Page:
“We all have at one time or another lusted to walk a ballroom floor. So give the patrons a round of applause for nerve. We’re not here to be shady, just fierce.”– Junior LaBeija
From the bars and bath houses of Montmartre of the Belle Epoque to Manhattan’s Hamilton Club in the 1920’s, the metropolitan underbelly celebrated and, at times, sheltered the queer community. After the riots in Paris and Stonewall, between 1968-69, the disco era nourished the parched roots of ball culture. Once again, the club scene of lower Manhattan thrived.
By 1990, the ethos of excess manifest in a timely convergence of musicians, fashion designers, and celebrities. The movement in the heart of New York culture found itself appropriated by pop icon Madonna—her twelfth number one single heralding, ex post facto, the aggressive dance style named for Vogue magazine. By then, everyone wanted to co-opt the scene’s popularity for their own purposes including, arguably, Jennie Livingston—director of Paris Is Burning.
With grants from the National Endowment for the Arts, support from her relatives (including her uncle, producer Alan J. Pakula), and numerous other donors, Livingston’s provocative documentary explores the underground drag ball culture of Manhattan in the late 80’s. Filmed from 1987 to 1989, the movie peers inside the lives of Dorian Corey, Pepper LaBeija, Venus Xtravaganza, Octavia St. Laurent, Paris Dupree, and Willi Ninja, among others.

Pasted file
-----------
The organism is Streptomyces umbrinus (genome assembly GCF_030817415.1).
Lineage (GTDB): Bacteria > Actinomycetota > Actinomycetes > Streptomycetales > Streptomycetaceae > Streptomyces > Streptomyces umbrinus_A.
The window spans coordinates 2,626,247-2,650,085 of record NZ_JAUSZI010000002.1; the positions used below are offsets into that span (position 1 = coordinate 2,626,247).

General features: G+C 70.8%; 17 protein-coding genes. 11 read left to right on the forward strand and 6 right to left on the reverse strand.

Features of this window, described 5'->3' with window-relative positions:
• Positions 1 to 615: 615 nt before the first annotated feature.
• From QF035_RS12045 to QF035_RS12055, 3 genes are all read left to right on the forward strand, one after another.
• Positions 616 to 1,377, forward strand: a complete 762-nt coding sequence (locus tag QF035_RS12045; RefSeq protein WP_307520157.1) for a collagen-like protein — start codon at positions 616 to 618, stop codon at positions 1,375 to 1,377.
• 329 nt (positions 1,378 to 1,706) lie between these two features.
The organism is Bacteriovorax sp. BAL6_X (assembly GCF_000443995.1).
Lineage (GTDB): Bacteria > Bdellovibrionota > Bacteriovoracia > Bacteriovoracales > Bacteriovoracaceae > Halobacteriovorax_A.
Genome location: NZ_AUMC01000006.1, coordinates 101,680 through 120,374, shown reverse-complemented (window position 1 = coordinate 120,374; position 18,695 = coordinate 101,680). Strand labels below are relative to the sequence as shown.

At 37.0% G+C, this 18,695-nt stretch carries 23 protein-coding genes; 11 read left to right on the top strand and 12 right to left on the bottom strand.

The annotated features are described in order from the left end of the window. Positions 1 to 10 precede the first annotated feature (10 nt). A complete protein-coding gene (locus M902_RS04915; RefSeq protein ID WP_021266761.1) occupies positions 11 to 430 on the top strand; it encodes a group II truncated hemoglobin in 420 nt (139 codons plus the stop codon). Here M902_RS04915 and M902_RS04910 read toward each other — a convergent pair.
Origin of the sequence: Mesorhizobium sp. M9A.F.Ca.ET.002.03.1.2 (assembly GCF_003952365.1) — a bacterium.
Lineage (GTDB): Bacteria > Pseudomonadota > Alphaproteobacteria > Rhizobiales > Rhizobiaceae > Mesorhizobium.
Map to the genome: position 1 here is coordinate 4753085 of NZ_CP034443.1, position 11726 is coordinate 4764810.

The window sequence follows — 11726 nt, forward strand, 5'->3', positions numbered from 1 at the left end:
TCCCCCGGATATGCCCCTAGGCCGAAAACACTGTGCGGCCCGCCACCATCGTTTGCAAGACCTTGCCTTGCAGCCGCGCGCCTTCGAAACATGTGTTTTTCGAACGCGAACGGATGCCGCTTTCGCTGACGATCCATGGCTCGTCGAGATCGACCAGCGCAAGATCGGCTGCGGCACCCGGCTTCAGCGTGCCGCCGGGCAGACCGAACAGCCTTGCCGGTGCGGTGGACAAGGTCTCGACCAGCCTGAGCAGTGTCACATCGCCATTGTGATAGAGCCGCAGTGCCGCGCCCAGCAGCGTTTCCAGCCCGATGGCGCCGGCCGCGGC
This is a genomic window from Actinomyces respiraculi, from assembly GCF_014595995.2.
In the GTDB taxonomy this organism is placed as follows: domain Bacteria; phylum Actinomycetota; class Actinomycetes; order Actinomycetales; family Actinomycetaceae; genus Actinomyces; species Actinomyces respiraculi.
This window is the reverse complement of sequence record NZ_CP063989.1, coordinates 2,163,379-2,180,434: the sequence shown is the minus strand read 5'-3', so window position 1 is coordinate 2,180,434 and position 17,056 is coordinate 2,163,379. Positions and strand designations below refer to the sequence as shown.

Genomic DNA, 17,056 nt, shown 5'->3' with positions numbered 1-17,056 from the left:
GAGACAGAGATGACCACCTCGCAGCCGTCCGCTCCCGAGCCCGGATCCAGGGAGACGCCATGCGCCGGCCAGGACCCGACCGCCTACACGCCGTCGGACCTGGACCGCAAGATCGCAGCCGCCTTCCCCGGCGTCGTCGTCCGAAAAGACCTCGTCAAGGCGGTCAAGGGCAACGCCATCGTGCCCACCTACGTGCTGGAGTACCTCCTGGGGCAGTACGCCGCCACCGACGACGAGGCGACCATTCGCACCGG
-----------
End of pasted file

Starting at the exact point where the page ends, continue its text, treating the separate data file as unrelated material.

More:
Widely regarded as ground-breaking not for its style, but its content, Livingston’s documentary ignores these abstractions, focusing on the shared experience of marginalized youth—beginning and ending with a couple of boys who perceptively understand the concept of “found family” better than most adults.
In the intervening years since its release, queer cinema fractured into gay, lesbian, and transgender sub-genres. The seeds of division are evident in Paris Is Burning, but only in the accounts themselves and not necessarily the filmmaker’s omniscient—some would say voyeuristic—bent. Even so, Pepper’s opinion of sexual reassignment isn’t motivated as much by a disdain for his peers. Being a woman, he argues, has a greater social cost than holding on to the privilege of being male. The modern aspirational context of ball culture arises out of a need to escape poverty, if only mentally. Studies have shown that the working poor experience a much higher rate of mental and physical illness aggravated by the stress of operating in a constant survival mode. The NIH finds that poverty impairs cognitive development, and this can only be worse for marginalized groups¹ who face significant social and economic barriers.
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